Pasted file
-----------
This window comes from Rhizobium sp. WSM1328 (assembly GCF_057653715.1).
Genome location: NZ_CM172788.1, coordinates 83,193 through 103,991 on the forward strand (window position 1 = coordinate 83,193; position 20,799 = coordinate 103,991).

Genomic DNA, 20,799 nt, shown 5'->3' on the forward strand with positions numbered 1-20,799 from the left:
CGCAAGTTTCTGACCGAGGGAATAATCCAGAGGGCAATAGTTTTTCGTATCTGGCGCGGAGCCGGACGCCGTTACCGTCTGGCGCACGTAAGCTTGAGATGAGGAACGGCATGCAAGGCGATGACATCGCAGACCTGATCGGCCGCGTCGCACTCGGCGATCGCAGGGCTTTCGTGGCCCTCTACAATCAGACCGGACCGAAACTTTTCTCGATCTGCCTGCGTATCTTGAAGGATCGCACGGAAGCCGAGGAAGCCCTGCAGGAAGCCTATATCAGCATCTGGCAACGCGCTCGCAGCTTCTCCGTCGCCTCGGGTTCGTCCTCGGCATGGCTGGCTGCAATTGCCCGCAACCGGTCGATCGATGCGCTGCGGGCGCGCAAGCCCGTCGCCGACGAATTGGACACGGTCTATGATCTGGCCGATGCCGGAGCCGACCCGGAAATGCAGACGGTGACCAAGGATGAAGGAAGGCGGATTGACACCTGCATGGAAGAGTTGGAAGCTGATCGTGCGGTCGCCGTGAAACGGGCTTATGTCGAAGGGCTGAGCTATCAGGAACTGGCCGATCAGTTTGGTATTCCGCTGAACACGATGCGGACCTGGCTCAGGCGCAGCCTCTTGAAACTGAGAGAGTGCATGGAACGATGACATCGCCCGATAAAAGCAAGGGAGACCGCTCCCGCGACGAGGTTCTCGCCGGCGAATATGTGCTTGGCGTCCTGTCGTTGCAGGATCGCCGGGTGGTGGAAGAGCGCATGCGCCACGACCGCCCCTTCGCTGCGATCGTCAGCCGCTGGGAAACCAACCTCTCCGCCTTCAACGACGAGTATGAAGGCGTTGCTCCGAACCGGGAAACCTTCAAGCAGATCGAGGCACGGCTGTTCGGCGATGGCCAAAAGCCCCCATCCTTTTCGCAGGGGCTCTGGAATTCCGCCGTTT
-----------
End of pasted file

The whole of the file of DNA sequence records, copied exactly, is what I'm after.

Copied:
This window comes from Rhizobium sp. WSM1328 (assembly GCF_057653715.1).
Genome location: NZ_CM172788.1, coordinates 83,193 through 103,991 on the forward strand (window position 1 = coordinate 83,193; position 20,799 = coordinate 103,991).

Genomic DNA, 20,799 nt, shown 5'->3' on the forward strand with positions numbered 1-20,799 from the left:
CGCAAGTTTCTGACCGAGGGAATAATCCAGAGGGCAATAGTTTTTCGTATCTGGCGCGGAGCCGGACGCCGTTACCGTCTGGCGCACGTAAGCTTGAGATGAGGAACGGCATGCAAGGCGATGACATCGCAGACCTGATCGGCCGCGTCGCACTCGGCGATCGCAGGGCTTTCGTGGCCCTCTACAATCAGACCGGACCGAAACTTTTCTCGATCTGCCTGCGTATCTTGAAGGATCGCACGGAAGCCGAGGAAGCCCTGCAGGAAGCCTATATCAGCATCTGGCAACGCGCTCGCAGCTTCTCCGTCGCCTCGGGTTCGTCCTCGGCATGGCTGGCTGCAATTGCCCGCAACCGGTCGATCGATGCGCTGCGGGCGCGCAAGCCCGTCGCCGACGAATTGGACACGGTCTATGATCTGGCCGATGCCGGAGCCGACCCGGAAATGCAGACGGTGACCAAGGATGAAGGAAGGCGGATTGACACCTGCATGGAAGAGTTGGAAGCTGATCGTGCGGTCGCCGTGAAACGGGCTTATGTCGAAGGGCTGAGCTATCAGGAACTGGCCGATCAGTTTGGTATTCCGCTGAACACGATGCGGACCTGGCTCAGGCGCAGCCTCTTGAAACTGAGAGAGTGCATGGAACGATGACATCGCCCGATAAAAGCAAGGGAGACCGCTCCCGCGACGAGGTTCTCGCCGGCGAATATGTGCTTGGCGTCCTGTCGTTGCAGGATCGCCGGGTGGTGGAAGAGCGCATGCGCCACGACCGCCCCTTCGCTGCGATCGTCAGCCGCTGGGAAACCAACCTCTCCGCCTTCAACGACGAGTATGAAGGCGTTGCTCCGAACCGGGAAACCTTCAAGCAGATCGAGGCACGGCTGTTCGGCGATGGCCAAAAGCCCCCATCCTTTTCGCAGGGGCTCTGGAATTCCGCCGTTT